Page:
Executive Director and Co-Chair of the White House Gender Policy Council

Jennifer Klein

Executive Director and Co-Chair of the White House Gender Policy Council

Jennifer Klein is the Executive Director and Co-Chair of the White House Gender Policy Council.

Before joining the White House, Jennifer Klein served as the Chief Strategy and Policy Officer at TIME’S UP, a non-profit group that raises money to support victims of sexual harassment. During the Clinton administration, Klein was First Lady Hillary Clinton’s senior domestic policy advisor as well as a Special Assistant to the President on the Domestic Policy Council.

Past statements on development, diplomacy, and U.S. global leadership:

On Women and Girls: “Women and girls in the U.S. and… around the world have long faced systemic discrimination that inhibited their full participation in the labor force, access to health care, and education, and security as well as that of their families.” (Source)

On COVID-19: “…Millions of women have lost their jobs, been forced to leave the workforce, or cut back on their hours to take care of their families as a result of COVID-19, and as I’m sure this audience knows well this trend was reflected globally. So, while women make up only 39 percent of the global workforce, they account for well over half of the pandemic related job losses.” (Source)

On Afghanistan: “Our commitment to security for the Afghan people must include security for Afghan women and girls. Yesterday at the State Department, we commemorated the International Women of Courage awards. And seven women, seven Afghan women were honored posthumously who were assassinated in 2020, simply for serving their communities… this is part of a larger effort to ensure safety and security for Afghan women.” (Source)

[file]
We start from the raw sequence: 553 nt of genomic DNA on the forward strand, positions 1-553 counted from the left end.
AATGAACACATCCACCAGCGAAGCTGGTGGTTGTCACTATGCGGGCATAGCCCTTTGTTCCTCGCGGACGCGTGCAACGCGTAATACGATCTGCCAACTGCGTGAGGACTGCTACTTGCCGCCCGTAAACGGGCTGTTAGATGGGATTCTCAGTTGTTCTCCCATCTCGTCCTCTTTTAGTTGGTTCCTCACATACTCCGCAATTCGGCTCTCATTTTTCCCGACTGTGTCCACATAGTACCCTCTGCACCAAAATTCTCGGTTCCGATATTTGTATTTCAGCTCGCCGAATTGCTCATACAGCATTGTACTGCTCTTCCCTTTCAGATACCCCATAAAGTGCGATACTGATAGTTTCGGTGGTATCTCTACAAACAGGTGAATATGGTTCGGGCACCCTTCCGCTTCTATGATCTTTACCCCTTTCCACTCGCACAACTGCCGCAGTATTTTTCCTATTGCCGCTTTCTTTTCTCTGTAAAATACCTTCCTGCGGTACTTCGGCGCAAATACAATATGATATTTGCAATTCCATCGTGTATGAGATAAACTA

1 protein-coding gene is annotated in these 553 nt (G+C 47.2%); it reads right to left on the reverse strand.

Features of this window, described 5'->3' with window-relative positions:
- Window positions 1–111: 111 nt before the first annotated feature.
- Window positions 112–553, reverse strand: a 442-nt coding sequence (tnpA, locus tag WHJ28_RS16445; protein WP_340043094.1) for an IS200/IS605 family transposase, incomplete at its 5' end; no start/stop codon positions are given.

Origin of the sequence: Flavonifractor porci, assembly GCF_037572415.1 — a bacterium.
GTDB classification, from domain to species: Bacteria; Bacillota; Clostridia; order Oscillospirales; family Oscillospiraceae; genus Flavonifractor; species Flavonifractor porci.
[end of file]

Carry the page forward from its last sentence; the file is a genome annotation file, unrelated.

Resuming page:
On Women’s Empowerment: “Investing in women is always a good investment. It’s not only the right thing to do… but it’s also the strategic thing to do. It’s a strategic imperative if you want to improve outcomes in any other issue.” (Source)

On Caregiving: “The caregiving field is predominantly female, and women generally try to balance the responsibilities that they have at work and home. When childcare centers and schools began closing, as elderly family members needed extra care, the need for investment in caregiving became more critical.” (Source)